Slums of Mumbai

 

“This is at once a city of paradise and of hell. But Mumbai's paradox is that it is often the dwellers of paradise who feel themselves in hell and the dwellers of hell who feel themselves in paradise.”  (Giridharadas, NYTimes)

Mumbai is a fascinating city to study in many contexts, but studying the slums of Mumbai is extraordinary.  There are so many unique slums in this city; the Greater Bombay Slum Consensus in 1991 listed 1068 different slums in the city, many of which have more than one unregistered adjacent satellite slums.  Mumbai is referred to by many as the global slum capital.  Mumbai was home to 19.1 million residents in 2004, and well over half of them lived in slums (between 10 and 12 million), according to Mike Davis.  And while this percentage is absurd, another scholarly article describes the living conditions of about 80% of the population of the city as “substandard,” defining substandard as anything from the traditional slum construction (called a jopad-pattis) to outright homelessness.  The population density in Mumbai’s slums is very high – over half of the city’s population lives on only 12% of the land.  56% of Mumbai residences are three people or more living in a single room.

Source:http://quebecblogue.com/images/dharavi-2.jpg
Source:http://quebecblogue.com/images/dharavi-2.jpg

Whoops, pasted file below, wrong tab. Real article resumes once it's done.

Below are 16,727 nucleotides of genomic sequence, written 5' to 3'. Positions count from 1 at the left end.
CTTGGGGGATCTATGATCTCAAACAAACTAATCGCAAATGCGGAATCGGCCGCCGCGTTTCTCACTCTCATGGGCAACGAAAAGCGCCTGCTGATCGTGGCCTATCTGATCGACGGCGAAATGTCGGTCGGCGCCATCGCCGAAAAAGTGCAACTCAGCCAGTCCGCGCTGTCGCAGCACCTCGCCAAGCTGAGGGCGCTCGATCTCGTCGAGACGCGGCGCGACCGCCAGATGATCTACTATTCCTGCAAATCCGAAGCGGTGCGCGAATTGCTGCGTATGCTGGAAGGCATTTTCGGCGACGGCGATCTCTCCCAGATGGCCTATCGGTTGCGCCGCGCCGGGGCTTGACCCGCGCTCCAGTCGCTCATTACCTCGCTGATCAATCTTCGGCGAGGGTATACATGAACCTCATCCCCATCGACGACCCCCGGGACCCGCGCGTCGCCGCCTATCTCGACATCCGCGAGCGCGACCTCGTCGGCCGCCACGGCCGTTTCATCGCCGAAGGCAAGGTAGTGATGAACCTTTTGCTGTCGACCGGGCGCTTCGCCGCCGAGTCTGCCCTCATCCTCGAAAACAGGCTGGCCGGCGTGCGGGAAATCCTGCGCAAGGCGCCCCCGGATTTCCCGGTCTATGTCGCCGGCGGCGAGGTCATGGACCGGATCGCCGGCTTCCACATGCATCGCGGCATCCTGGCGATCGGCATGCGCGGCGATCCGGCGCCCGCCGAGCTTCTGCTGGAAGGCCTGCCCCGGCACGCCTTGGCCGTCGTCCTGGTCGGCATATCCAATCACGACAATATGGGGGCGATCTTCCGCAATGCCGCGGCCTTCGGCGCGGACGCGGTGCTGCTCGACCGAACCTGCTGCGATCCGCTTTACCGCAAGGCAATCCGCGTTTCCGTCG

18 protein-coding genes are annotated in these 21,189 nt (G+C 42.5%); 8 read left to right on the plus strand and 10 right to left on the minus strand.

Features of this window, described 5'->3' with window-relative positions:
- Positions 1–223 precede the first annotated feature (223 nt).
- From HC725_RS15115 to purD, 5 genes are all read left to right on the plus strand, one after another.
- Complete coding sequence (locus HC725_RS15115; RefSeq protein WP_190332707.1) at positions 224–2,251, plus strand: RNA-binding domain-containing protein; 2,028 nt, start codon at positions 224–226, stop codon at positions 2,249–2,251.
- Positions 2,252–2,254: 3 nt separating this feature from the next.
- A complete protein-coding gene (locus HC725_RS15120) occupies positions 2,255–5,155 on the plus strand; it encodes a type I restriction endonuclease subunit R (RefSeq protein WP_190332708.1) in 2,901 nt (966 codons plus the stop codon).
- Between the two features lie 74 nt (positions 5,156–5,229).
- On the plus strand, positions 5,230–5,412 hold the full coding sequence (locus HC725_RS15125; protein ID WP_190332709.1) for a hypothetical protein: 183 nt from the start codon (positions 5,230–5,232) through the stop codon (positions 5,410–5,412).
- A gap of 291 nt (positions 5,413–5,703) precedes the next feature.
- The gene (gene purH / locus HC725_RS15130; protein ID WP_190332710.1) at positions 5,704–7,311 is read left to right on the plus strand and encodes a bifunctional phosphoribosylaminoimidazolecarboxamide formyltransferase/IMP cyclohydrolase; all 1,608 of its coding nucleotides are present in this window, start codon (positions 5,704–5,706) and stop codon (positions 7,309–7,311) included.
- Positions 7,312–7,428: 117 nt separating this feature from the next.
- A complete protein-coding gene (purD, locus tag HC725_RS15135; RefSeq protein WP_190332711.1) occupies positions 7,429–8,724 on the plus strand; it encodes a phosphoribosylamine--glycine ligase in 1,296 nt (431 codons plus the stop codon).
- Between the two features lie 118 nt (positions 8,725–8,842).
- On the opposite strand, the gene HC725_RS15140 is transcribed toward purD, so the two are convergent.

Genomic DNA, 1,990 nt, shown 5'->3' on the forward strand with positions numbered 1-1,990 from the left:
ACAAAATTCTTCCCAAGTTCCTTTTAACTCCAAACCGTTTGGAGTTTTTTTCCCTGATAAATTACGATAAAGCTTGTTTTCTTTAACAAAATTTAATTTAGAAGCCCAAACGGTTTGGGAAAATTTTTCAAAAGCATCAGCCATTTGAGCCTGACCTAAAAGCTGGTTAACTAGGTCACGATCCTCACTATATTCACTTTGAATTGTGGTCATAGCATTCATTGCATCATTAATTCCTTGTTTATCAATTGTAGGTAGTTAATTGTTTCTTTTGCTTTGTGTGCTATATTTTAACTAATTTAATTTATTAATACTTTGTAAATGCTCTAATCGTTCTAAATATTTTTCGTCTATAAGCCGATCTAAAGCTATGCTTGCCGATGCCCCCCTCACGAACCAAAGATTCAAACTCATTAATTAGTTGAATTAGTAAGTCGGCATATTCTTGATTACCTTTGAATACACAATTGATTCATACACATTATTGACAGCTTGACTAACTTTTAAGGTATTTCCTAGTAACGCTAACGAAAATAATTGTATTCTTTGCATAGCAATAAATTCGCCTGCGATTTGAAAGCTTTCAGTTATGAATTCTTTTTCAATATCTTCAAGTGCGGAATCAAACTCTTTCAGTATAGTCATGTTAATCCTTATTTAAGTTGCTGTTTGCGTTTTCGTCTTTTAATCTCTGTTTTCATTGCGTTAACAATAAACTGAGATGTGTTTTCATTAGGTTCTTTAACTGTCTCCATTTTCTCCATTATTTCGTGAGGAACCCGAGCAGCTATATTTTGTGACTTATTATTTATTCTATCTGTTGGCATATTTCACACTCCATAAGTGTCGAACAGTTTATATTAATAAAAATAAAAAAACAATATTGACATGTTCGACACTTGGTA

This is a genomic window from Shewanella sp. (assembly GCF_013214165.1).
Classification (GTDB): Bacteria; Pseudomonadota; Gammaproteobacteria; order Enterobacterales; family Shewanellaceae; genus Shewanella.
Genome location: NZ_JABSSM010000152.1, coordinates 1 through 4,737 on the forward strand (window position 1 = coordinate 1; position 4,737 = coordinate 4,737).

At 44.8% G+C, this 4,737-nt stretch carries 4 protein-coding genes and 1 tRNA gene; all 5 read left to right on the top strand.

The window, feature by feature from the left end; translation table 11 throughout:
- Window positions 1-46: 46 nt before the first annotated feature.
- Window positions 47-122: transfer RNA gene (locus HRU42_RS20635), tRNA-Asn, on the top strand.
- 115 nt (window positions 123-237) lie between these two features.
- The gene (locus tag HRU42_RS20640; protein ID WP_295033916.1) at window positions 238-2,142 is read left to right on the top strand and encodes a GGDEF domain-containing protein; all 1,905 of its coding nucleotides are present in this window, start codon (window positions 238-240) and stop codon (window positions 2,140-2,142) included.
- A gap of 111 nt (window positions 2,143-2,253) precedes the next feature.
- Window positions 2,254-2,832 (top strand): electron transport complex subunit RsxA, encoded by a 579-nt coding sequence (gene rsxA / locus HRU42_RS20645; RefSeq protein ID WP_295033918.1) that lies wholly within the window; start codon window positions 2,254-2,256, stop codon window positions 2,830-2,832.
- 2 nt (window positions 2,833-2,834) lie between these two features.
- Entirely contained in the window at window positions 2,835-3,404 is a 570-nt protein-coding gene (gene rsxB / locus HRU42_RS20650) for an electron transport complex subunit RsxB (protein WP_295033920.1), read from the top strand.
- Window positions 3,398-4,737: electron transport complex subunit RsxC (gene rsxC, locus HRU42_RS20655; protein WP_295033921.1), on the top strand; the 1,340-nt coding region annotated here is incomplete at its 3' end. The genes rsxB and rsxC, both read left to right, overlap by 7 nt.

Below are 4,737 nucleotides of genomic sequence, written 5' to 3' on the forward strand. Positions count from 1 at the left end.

This is Dharavi, the biggest slum in Mumbai.  Dharavi is home to between 1 million and 1.5 million people and is only about 1 square mile in size.  There are currently plans to raze and redevelop Dharavi, a project that not all residents of the slum are in support of. 

 

India, in general, has been vastly transformed by neoliberal economic policies.  Since the economy was restructured in 1991, 1 million new millionaires have emerged in India.  During this same time period, 56 million new slum dwellers have emerged.  Urbanization has been trending severely upwards in India, with a fifty-fold increase in India’s urban populations in the 20th Century.  This increase is contrasted with a total population growth in India of only five-fold over the same period.  Mass urbanization has been difficult for cities like Mumbai to absorb, especially given the economic shift towards neoliberalism, which is an economic theory that promotes governmental cuts to social spending.  As a result, an estimated 57 million Indian children under the age of 5 are malnourished.  While Mumbai has managed to build its five tallest skyscrapers in the last ten years, five million Mumbai residents do not have access to toilets.

Source: www.pbase.com/ duckyork/image/31249233
Source: www.pbase.com/ duckyork/image/31249233

 

 

The view here is a canal running along a Mumbai slum.  Many slums do not have basic infrastructure, such as running water or toilets, which leads to heavy pollution of Mumbai's waterways.

The ecological impact of Mumbai’s neoliberal shift is immense.  Breathing the air in Mumbai is analogous to smoking two-and-a-half packs of cigarettes per day.  50,000 hectares of cropland is lost every year in India to urbanization.  In Dharavi, Mumbai’s largest slum, there is only one toilet for every 1440 people.  This results in floods of human excrement during monsoon season.  Much of the water becomes contaminated because of this, and death rates tend to be about 50% higher in Mumbai’s slums than in upper and middle class areas.  Despite the dreadful environmental conditions, recycling is a virtue in slums like Dharavi, where slum dwellers may be the reason that Mumbai is not "choking on its own waste."  Read the full article in The Guardian (UK)